One of the most impressive timbres of Indian instruments is produced by the Sarangi. With its unique keen, slightly nasal, melancholic sound it was a less important melody instrument for a long time which was used mainly for singing and dancing performances. Only in the previous century did the Sarangi also gain recognition as a solo instrument in classical music. Sadly, in spite of this, the Sarangi is one the instruments that are threatened with extinction. The popular harmonium has almost completely replaced the Sarangi as accompanying instrument because the harmonium is much easier to play, even though the harmonium is not capable of expressing the wonderful variety of sounds that are produced by the sliding note movements on the Sarangi. Nowadays, families who have dedicated themselves to Sarangi playing for generations have become very rare.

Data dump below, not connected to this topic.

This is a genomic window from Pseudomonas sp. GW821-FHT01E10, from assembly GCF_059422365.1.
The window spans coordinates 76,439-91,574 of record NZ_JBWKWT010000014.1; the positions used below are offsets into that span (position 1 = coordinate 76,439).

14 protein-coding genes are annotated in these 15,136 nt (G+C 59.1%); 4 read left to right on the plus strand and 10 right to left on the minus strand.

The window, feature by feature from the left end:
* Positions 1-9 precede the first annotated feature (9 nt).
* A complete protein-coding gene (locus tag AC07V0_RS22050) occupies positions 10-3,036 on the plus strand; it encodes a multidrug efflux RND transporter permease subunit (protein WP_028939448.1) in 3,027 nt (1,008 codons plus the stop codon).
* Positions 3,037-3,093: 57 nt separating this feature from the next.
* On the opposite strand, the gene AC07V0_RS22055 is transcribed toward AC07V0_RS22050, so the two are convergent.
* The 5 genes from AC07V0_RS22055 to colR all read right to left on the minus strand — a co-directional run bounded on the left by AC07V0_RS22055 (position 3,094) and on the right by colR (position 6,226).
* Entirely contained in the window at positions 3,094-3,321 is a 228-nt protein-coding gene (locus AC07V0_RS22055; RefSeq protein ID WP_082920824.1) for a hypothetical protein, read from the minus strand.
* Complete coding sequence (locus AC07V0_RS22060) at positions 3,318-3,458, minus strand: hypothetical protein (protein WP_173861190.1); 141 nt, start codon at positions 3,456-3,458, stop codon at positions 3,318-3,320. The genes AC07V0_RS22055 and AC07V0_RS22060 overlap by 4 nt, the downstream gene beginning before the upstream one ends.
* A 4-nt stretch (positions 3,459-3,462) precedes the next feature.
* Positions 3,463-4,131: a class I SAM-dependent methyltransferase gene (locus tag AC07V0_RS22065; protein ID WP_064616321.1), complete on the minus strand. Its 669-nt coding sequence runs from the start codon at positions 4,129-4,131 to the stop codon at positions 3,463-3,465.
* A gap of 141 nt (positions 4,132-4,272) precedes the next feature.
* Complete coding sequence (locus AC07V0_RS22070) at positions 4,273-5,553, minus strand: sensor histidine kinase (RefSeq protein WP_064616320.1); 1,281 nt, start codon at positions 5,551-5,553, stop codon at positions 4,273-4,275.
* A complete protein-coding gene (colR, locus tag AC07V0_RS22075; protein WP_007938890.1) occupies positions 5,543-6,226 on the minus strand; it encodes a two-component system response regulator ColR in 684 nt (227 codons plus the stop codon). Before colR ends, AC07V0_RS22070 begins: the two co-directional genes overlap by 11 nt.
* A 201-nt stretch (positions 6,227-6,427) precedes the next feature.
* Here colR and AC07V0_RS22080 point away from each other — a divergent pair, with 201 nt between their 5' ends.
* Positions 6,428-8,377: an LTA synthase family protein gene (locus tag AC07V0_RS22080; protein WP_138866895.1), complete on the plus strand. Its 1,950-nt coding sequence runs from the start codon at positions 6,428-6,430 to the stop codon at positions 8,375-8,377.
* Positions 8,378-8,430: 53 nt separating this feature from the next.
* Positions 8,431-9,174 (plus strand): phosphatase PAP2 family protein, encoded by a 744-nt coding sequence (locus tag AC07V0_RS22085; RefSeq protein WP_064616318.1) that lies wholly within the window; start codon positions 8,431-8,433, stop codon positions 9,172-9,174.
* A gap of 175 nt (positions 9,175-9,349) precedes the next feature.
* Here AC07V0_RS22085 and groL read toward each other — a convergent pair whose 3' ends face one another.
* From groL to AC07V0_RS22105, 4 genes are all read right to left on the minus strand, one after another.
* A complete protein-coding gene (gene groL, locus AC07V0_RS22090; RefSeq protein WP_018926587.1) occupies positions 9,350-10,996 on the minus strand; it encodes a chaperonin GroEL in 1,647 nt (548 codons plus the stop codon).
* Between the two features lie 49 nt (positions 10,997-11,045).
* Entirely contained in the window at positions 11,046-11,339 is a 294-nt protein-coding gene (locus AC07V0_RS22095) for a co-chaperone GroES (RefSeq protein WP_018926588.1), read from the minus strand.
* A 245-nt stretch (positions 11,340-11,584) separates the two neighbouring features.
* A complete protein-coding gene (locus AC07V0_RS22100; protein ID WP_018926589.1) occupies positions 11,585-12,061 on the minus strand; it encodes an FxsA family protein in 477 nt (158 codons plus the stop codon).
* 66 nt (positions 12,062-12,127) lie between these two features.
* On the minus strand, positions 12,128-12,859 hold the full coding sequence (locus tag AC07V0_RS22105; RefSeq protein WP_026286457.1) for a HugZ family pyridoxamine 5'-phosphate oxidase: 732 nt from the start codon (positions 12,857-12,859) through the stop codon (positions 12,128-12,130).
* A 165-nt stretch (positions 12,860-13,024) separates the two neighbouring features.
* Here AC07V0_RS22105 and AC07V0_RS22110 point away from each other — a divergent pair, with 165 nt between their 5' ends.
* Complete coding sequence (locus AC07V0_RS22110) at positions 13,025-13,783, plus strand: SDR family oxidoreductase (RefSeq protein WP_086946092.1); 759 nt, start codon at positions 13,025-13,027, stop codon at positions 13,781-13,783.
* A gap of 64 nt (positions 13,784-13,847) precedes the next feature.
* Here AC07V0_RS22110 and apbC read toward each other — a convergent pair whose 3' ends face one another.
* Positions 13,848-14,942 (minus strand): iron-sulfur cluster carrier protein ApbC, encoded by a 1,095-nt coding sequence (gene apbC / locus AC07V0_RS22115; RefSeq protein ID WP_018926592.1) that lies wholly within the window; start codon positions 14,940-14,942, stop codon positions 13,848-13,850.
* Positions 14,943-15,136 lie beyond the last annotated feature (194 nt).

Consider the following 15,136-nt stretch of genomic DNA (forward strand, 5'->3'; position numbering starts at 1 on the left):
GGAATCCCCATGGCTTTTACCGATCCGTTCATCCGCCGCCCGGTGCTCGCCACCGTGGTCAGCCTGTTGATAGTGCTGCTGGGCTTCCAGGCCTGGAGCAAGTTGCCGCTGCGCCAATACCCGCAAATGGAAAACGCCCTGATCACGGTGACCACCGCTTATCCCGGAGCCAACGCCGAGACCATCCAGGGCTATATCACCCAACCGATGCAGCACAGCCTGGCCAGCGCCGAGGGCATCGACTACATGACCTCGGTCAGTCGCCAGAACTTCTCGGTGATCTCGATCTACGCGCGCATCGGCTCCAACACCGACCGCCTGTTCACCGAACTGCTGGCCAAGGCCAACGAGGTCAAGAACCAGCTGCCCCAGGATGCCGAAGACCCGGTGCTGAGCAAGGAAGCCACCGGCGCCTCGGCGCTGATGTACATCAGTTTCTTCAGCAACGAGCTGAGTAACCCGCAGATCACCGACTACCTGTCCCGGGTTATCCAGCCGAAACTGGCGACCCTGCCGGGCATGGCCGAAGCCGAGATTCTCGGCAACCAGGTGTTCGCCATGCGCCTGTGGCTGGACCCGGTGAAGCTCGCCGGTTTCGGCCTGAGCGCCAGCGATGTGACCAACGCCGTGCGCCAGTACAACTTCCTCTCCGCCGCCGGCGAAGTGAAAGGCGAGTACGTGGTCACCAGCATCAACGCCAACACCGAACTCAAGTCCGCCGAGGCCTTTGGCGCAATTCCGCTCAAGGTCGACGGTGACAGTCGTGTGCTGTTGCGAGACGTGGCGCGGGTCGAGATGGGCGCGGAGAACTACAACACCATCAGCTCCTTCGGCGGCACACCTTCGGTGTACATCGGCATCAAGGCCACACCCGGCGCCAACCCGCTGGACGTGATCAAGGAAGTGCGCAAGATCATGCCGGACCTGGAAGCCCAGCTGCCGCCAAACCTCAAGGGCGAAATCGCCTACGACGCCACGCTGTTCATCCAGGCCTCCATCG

Similar to the Esraj and the Dilruba, the Sarangi has a continuous wooden body which is covered by goat leather as a resonance cover. Over a horn fret which is fixed onto the leather cover run three thick gut strings. The instrument does neither have a fingerboard nor frets. The strings are pressed down with the sides of the beds of the nails of index, middle and ring finger of the left hand. A relatively short bow sets the gut strings swinging. The resounding 35 steel sympathetic strings produce an echo effect that is typical for this instrument.
The art of building Sarangis nowadays produces hardly any outstanding instruments. For this reason Tarang offers mainly standard Sarangis from Lucknow whose quality differs positively from the rest.
For tuning and stringing of the Sarangi see Tuning